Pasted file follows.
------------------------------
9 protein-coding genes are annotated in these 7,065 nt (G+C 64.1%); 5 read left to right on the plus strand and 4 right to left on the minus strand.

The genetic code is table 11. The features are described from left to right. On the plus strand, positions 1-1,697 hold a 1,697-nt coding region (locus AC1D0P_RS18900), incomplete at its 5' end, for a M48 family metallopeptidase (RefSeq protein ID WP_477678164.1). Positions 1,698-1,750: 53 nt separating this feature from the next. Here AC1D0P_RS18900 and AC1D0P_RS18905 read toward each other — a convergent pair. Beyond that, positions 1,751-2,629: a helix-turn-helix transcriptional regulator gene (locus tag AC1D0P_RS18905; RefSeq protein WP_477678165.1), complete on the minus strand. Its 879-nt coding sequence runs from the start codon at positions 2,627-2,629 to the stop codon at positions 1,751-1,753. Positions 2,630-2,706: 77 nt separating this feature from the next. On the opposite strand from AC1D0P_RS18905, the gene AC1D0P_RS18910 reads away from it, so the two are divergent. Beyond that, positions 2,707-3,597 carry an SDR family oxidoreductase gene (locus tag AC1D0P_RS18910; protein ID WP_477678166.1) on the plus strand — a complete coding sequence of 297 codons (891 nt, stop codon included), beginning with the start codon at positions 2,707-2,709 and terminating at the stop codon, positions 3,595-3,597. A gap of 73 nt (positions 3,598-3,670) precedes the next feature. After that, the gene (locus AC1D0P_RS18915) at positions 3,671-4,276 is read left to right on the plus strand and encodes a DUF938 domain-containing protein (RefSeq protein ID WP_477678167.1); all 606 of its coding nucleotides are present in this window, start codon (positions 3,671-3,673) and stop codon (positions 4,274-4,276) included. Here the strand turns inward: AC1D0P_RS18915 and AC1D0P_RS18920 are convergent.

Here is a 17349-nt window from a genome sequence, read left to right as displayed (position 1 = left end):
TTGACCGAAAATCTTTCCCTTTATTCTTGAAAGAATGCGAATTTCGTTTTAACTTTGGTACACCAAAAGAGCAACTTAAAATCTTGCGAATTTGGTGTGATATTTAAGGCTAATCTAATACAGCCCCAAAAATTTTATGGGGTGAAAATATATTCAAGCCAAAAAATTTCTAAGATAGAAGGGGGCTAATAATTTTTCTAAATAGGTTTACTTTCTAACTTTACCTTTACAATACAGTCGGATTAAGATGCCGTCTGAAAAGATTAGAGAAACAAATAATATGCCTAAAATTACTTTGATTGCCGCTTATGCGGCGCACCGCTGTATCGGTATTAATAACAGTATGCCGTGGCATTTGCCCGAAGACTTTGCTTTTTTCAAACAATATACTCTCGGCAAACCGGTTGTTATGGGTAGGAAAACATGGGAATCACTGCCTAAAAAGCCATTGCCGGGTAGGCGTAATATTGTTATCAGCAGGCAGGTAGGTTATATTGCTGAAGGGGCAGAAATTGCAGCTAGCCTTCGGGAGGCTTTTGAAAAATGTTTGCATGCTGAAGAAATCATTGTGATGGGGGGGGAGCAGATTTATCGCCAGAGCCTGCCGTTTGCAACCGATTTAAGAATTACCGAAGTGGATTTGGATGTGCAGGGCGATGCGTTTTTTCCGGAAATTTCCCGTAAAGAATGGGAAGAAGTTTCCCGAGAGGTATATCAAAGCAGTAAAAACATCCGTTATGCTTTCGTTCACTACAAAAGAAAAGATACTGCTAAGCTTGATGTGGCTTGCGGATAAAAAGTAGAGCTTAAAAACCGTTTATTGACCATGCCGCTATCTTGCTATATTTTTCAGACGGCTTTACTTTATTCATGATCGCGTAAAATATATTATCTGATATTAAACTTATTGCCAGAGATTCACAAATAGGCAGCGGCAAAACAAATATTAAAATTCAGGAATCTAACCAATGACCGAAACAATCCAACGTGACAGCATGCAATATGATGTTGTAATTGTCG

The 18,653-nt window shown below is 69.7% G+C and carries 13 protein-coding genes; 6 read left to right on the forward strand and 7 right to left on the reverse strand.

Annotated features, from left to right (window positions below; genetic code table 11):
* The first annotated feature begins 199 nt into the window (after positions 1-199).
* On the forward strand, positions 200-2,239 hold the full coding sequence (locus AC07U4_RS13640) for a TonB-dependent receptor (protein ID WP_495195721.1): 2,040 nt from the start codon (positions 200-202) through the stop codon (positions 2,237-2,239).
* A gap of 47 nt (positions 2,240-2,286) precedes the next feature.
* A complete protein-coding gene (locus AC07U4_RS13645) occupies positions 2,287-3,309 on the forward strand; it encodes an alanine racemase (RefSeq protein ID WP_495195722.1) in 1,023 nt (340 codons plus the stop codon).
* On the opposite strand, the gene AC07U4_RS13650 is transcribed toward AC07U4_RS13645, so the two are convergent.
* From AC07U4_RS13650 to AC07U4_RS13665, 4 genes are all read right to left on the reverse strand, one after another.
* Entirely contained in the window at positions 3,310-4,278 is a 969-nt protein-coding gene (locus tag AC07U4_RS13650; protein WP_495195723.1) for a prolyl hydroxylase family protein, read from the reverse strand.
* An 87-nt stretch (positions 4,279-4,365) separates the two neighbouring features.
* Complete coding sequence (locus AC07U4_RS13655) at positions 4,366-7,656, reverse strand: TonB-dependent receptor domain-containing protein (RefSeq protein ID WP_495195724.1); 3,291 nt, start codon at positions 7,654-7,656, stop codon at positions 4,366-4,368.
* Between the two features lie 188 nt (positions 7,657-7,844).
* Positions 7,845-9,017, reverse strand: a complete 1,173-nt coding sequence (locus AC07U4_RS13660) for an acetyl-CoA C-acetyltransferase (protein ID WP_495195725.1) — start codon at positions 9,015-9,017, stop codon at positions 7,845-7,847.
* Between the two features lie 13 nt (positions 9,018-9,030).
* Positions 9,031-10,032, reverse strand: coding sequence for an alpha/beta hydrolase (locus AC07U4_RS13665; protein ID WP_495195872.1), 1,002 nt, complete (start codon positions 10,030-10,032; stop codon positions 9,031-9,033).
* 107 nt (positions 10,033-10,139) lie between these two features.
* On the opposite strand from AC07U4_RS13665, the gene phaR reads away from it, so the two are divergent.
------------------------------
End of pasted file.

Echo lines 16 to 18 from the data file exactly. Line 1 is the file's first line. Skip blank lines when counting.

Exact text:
* Between the two features lie 188 nt (positions 7,657-7,844).
* Positions 7,845-9,017, reverse strand: a complete 1,173-nt coding sequence (locus AC07U4_RS13660) for an acetyl-CoA C-acetyltransferase (protein ID WP_495195725.1) — start codon at positions 9,015-9,017, stop codon at positions 7,845-7,847.
* Between the two features lie 13 nt (positions 9,018-9,030).